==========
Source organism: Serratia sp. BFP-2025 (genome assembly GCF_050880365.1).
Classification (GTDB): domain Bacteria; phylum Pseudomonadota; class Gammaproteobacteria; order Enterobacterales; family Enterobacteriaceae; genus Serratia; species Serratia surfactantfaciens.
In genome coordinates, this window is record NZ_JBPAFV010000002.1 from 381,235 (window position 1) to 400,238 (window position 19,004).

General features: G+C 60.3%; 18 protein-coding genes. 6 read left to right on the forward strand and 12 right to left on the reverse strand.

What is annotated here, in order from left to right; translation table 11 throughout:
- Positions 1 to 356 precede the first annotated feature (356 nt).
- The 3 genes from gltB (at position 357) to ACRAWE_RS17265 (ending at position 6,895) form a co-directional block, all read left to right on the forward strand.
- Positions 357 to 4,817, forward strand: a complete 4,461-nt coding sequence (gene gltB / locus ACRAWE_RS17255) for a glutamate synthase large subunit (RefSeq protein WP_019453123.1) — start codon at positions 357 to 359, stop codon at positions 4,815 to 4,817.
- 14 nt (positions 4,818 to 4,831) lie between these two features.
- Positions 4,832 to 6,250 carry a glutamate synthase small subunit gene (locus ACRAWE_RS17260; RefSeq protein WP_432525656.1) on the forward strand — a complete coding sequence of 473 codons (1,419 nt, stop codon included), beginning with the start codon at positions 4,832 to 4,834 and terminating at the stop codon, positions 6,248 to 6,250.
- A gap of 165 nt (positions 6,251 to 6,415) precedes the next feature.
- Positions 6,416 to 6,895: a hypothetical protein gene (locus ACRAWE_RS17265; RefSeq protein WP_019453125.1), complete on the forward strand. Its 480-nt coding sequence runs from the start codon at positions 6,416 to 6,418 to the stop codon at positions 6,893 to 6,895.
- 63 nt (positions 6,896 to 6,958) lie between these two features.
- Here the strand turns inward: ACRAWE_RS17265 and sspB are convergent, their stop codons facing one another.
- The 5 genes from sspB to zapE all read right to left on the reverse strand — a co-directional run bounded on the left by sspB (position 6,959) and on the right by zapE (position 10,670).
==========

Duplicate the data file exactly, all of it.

Source organism: Serratia sp. BFP-2025 (genome assembly GCF_050880365.1).
Classification (GTDB): domain Bacteria; phylum Pseudomonadota; class Gammaproteobacteria; order Enterobacterales; family Enterobacteriaceae; genus Serratia; species Serratia surfactantfaciens.
In genome coordinates, this window is record NZ_JBPAFV010000002.1 from 381,235 (window position 1) to 400,238 (window position 19,004).

General features: G+C 60.3%; 18 protein-coding genes. 6 read left to right on the forward strand and 12 right to left on the reverse strand.

What is annotated here, in order from left to right; translation table 11 throughout:
- Positions 1 to 356 precede the first annotated feature (356 nt).
- The 3 genes from gltB (at position 357) to ACRAWE_RS17265 (ending at position 6,895) form a co-directional block, all read left to right on the forward strand.
- Positions 357 to 4,817, forward strand: a complete 4,461-nt coding sequence (gene gltB / locus ACRAWE_RS17255) for a glutamate synthase large subunit (RefSeq protein WP_019453123.1) — start codon at positions 357 to 359, stop codon at positions 4,815 to 4,817.
- 14 nt (positions 4,818 to 4,831) lie between these two features.
- Positions 4,832 to 6,250 carry a glutamate synthase small subunit gene (locus ACRAWE_RS17260; RefSeq protein WP_432525656.1) on the forward strand — a complete coding sequence of 473 codons (1,419 nt, stop codon included), beginning with the start codon at positions 4,832 to 4,834 and terminating at the stop codon, positions 6,248 to 6,250.
- A gap of 165 nt (positions 6,251 to 6,415) precedes the next feature.
- Positions 6,416 to 6,895: a hypothetical protein gene (locus ACRAWE_RS17265; RefSeq protein WP_019453125.1), complete on the forward strand. Its 480-nt coding sequence runs from the start codon at positions 6,416 to 6,418 to the stop codon at positions 6,893 to 6,895.
- 63 nt (positions 6,896 to 6,958) lie between these two features.
- Here the strand turns inward: ACRAWE_RS17265 and sspB are convergent, their stop codons facing one another.
- The 5 genes from sspB to zapE all read right to left on the reverse strand — a co-directional run bounded on the left by sspB (position 6,959) and on the right by zapE (position 10,670).